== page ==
Fri, Oct 12 2007 - Signal Knob Camp & Hike (View Original Event Details)|
Jen A, Joe John
|Participants:||Jen A, Joe John, Kimberly Engle, Cynthia Hildenbrand, Chuck Hildenbrand, Clement Hey, Kevin Yue, Kathleen Nase, Mike, Tom Reichelderfer, Glenn Peddicord, Dan DeVries, John Meagher, Saki Saki, Norma Broadwater, Jackie Putman, John Putman, Alyssa Voss|
We began our trip Friday night with a huge campfire, plenty to drink and lots of laughs. Although, our adventure actually began earlier in the day when we received an early morning call from the Park Ranger to let us know that a campfire restriction was in effect as of Saturday. Since we had a six-foot fire pit and plenty of wood for the weekend, we decided to make the Friday night fire count. To get to know each other, we played the "Five Words or Less about Yourself" game. After some prodding, pleading and convincing, we went around the circle and discovered some very interesting things about each other. For instance John M is 'Scuba-Fly,' Aly is a Red Socks fan, Dan is a pyromaniac (ok he just really, really likes fire), Tom always "saves the day," Joe was dubbed as the assistant to the organizer, and let's not forget that Glenn wants to be (or is) related to Pocahontas (or both). Later that night Mike showed up and dazzled us with his masterful guitar technique. Bedtime was later than usual that night since everyone wanted to enjoy the fire.
Ron, Saki and Norma joined us early on Saturday morning. By 10:45, we were ready to go on the Signal Knob trail. Cynthia and Jackie opted to take a different hike that day. Later they told a frightening tale of a bloody mass on the ground and a wild-eyed man holding a chainsaw nearby. Naturally, this was enough for them to turn around and take a different trail. Unfortunately, the next day most of the group did that same hike and one of the dogs promptly ate the evidence. The legend of the Signal Knob Chainsaw Man lives on.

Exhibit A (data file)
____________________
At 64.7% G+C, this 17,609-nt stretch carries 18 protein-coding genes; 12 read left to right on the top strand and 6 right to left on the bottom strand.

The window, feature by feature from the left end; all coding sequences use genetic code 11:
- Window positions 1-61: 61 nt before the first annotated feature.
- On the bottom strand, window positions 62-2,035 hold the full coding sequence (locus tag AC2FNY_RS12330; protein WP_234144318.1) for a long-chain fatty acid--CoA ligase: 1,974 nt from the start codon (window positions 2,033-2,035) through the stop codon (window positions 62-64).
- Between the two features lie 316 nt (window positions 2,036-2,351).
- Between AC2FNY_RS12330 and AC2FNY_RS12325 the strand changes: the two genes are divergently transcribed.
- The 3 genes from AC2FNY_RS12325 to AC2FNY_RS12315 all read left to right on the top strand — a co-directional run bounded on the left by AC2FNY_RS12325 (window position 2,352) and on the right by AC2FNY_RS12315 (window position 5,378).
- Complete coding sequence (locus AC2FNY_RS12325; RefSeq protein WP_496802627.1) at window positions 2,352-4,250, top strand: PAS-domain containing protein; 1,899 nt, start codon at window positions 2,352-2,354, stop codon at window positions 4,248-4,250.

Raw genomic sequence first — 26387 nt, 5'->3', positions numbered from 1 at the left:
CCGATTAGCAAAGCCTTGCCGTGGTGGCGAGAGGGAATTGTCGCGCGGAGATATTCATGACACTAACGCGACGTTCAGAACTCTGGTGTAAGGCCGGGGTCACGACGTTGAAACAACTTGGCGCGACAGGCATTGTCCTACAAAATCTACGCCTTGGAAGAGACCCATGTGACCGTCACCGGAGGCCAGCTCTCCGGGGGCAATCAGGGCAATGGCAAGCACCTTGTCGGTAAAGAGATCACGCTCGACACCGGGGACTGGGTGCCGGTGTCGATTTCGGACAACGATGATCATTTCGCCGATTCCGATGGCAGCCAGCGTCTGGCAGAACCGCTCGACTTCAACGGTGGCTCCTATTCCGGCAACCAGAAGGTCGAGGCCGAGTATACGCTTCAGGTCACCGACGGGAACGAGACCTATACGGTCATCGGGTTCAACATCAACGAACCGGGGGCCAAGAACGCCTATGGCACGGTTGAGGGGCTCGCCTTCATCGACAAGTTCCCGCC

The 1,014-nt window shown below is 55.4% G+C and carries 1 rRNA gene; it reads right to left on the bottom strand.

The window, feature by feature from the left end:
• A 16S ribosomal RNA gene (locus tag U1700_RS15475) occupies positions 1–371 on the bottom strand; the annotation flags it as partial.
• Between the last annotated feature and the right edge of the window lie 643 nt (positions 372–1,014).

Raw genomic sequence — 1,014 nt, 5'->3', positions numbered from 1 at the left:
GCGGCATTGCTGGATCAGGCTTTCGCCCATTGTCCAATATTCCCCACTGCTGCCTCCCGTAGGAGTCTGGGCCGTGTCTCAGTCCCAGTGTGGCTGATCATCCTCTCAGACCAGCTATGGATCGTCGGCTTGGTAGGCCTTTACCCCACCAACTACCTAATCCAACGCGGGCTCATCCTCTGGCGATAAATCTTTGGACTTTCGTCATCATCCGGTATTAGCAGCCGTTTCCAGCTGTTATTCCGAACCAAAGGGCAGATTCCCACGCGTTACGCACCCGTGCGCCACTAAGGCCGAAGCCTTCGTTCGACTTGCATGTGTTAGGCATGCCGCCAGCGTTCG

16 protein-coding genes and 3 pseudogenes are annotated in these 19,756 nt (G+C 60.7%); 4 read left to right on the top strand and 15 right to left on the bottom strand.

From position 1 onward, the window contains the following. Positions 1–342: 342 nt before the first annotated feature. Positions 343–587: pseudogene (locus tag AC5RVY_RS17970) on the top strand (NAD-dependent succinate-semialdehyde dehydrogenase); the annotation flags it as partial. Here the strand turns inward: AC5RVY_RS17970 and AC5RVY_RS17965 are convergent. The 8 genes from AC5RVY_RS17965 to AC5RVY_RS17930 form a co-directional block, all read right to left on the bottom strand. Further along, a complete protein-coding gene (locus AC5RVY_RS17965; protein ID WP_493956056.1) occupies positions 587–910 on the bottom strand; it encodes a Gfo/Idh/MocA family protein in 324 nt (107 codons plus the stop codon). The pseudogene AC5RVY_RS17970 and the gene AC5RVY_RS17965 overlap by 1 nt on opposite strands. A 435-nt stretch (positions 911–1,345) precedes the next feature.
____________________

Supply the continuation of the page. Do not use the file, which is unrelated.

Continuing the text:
The rest of the group walked about .25 miles to the beginning of the Signal Knob loop and then took a few photos. We then proceeded to conquer the 10.6-mile Signal Knob loop by starting with a solid pace. Fortunately all of the adventurers on the trail were fit and well equipped, so we made good time. It is safe to say that there were no slobs on the knob that day.
A group (see the "boys in the woods" picture) decided to push the pace a bit to get a good workout. Once we reached the Signal Knob at about mile five, we took a nice lunch break at the scenic overlook. The trail took us downhill before we had to head up a steep climb that gained 1,000 feet in 0.7 miles. At the top of the second climb we took another break and head count before heading out.
We got back to the campsite around 4 p.m., and started dinner (fajitas and tuna pasta) shortly after. After learning of the fire restrictions, we hastily assembled a fleet of propane grills to help us cook dinner - a plan that definitely worked out for the 19 hungry campers. Joe was informed that he was a good assistant helper to the organizer that night.
Kevin broke out his handy-dandy telescope, and the majority of the group hiked back to the main parking lot to check out the stars. We saw many satellites and even a few shooting stars. Maybe some of our wishes will actually come true! The telescope was a great idea with the no-fire policy in effect on Saturday in the GWNF and worked well with a late-rising moon. As we gathered back at the campsite, we placed Jude's propane lantern in the middle of the fire pit.
After a good night sleep, 13 hikers and all four dogs headed out on a short but scenic 3.4-mile hike. The hike was easy but consisted of five to six trail switches. The hike ended with a creek crossing that we deftly handled. We nearly missed our last turn that was concealed but Ron was able to spot it while Joe was saying "the turn should be around here somewhere." Kudos to Ron for helping us avoid getting lost. A few of the group headed out after the hike, while nine of us went to a late lunch in Front Royal for delicious Mexican food and a few final laughs before it was time to say good-bye!
Saki did a great write up on his site that we invite everyone to check out: